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Sunday, September 21, 2014
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Published: Tuesday, 7/1/2014

COMMENTARY

Picky eating at its finest

BY MARY BILYEU
BLADE FOOD EDITOR

I‘‍ve warned him it was coming.

I’‍ve threatened, I‘‍ve joked, I’‍ve promised.

And today is the day: the day that my boyfriend, Craig, gets his own column.

Because Craig is a picky eater, the bane of my existence.

The man won‘‍t eat peas, except under duress. He doesn’‍t like cooked vegetables, but will eat them raw with dip. But only certain vegetables; God forbid we should put a beautiful colored pepper into the mix, because those just contaminate their neighbors.

He announced one morning, as I was drooling over a photo of biscuits and making plans to bake, “You know, I‘‍m not much into biscuits ....” He doesn’‍t like the baking powder-y, salty flavor that he claims is pervasive.

He also doesn‘‍t like chocolate ice cream. Or mayonnaise. Or fried eggs. Or yolks in general, unless they’‍re mixed into cooked-to-dry-death scrambled eggs.

Craig‘‍s late mother placed a curse upon him when he was young and was busily dissecting and deconstructing the dinners she placed in front of him. She used to say that she hoped he, too, found himself trying to feed picky eaters some day.

Oh, the power that woman had. Because Craig’‍s two now-grown children used to frustrate him, in return for how he tormented his own mother. The family would go to Chinese restaurants and order lo mein with no vegetables and no protein, just noodles; the kids wouldn‘‍t eat it otherwise. Craig would go to McDonald’‍s and order burgers for his kids that were nothing but the bun and melted cheese. Yup, burgers without the burger.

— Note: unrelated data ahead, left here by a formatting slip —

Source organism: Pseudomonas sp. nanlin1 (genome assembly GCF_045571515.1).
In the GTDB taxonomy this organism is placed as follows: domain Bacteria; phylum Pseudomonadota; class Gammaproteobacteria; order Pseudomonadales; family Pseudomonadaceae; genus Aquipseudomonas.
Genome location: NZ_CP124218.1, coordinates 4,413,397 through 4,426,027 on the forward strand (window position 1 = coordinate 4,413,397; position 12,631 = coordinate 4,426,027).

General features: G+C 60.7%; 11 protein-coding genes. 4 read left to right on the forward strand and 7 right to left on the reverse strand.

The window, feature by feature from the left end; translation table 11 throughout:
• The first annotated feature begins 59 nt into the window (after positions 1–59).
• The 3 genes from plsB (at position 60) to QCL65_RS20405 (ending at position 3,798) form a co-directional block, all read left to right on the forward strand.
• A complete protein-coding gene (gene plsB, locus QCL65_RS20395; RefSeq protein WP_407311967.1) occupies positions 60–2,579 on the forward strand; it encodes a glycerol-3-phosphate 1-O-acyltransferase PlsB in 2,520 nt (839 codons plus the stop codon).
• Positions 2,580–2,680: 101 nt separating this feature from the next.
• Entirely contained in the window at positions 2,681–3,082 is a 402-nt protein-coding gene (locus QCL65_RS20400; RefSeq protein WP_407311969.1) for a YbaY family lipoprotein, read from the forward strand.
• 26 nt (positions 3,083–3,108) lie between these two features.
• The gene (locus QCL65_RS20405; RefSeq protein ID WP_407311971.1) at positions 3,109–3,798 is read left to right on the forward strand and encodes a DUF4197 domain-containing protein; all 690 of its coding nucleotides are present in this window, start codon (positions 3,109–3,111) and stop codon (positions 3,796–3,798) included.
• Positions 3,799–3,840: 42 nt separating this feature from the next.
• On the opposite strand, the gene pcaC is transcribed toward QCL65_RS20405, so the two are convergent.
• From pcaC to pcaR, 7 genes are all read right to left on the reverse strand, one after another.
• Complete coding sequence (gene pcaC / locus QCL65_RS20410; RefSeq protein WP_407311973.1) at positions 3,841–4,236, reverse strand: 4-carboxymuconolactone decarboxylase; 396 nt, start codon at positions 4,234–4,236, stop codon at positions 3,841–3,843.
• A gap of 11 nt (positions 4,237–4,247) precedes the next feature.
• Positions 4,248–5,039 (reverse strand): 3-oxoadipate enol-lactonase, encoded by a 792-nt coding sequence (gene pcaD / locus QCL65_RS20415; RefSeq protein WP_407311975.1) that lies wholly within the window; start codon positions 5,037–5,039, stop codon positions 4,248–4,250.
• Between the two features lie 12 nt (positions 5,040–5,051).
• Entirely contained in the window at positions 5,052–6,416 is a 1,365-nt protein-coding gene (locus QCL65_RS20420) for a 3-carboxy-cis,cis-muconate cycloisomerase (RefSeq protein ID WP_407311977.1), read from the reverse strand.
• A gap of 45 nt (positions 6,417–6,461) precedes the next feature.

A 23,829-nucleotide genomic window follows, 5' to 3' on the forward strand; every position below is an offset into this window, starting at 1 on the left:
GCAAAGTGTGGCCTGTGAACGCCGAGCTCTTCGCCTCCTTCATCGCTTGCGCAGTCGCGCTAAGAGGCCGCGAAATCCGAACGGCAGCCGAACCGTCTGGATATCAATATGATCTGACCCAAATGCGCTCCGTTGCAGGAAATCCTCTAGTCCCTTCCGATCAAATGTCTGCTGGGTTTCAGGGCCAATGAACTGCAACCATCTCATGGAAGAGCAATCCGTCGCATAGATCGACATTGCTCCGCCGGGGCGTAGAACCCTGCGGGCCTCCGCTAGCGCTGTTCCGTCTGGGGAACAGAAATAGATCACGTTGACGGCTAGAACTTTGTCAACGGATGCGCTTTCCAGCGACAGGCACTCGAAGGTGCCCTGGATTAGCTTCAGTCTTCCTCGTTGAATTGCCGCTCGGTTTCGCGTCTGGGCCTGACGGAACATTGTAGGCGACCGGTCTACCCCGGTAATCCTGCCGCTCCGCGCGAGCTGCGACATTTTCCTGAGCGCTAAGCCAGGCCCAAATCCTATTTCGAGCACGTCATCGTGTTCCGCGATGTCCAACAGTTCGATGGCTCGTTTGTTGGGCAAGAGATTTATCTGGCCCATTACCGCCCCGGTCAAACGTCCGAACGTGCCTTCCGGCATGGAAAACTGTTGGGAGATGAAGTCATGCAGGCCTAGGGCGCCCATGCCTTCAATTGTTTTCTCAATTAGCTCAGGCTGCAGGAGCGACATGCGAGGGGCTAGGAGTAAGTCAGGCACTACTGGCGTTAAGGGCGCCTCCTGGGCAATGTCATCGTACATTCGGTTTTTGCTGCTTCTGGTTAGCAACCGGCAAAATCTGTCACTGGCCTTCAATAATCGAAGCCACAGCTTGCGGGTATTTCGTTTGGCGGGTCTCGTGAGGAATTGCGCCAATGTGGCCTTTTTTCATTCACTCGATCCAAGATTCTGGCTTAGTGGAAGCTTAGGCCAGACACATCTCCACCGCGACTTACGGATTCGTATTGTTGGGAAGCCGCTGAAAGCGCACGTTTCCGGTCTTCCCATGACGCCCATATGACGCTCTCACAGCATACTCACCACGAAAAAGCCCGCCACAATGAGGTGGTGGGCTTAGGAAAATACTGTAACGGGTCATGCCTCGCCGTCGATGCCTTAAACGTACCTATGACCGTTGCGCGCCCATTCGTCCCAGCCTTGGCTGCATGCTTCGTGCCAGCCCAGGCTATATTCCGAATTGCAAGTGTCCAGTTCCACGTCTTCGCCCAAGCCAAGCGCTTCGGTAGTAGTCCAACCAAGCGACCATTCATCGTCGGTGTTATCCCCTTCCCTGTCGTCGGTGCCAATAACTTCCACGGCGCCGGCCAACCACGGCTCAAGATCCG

Craig refuses to eat anything but boneless, skinless chicken breasts; and then he methodically trims off every single bit of schmutz on them with the precision of a vascular surgeon. To some extent, this is OK. A wise friend of mine once told me to find a man who wasn’‍t 100 percent compatible, even using chicken preferences as an example. She told me to find someone complementary, so that one could eat his preferred portion of the meat while the other ate hers without competing with each other. Since I prefer thighs, and will eat virtually any part of a chicken, this works out well for us.

But the parts Craig prefers are, of course, the most expensive. And the driest. And the least flavorful. Did I note that they cost a lot more, too?

There is maybe a 10-minute window for bananas to be considered perfect. Craig wants them to still have some green on them, which to me means they‘‍re not ripe yet. Some speckling — like when a fair-skinned girl first goes out into the late Spring sunshine and her nose gets freckled — indicates perfection. Nope. If Craig misses the precise window by even 4 minutes, suddenly all the bananas become mine to eat and or bake. If he takes a bite and finds the bananas have gotten past his personal expiration date, he can barely even swallow.

Craig doesn’‍t like grapefruit. Or sweet potatoes. Or tuna casserole. Or lox. Oy, a nice Jewish boy who doesn‘‍t eat lox!

Most of the time, we laugh about all of this. It’‍s so absurd, after all, and he does know that it‘‍s him, not me. But there are also times when I meander through the grocery store thinking how I’‍d love to make this dish or try that recipe, only to remember that there‘‍s some banned food item involved. Then I get frustrated and disappointed.

Much to his credit, Craig will at least try almost anything. Sometimes (often?) reluctantly, but he will try. I’‍ve managed to persuade him of the charms of rhubarb. And Craig is now a fan of blue cheese. Of course, I strategically persuaded him by combining it with bacon on a pizza, blending it with two of his favorite foods. Who could resist?

Craig will also eat calamari and sushi and tofu, items which will never be on my “nice” list.

So, I guess we make a pair, huh? The woman who obsesses about food and her boyfriend, the obsessively picky eater.

Contact Mary Bilyeu at 
mbilyeu@theblade.com
 or 419-724-6155 or on Twitter @foodfloozie.



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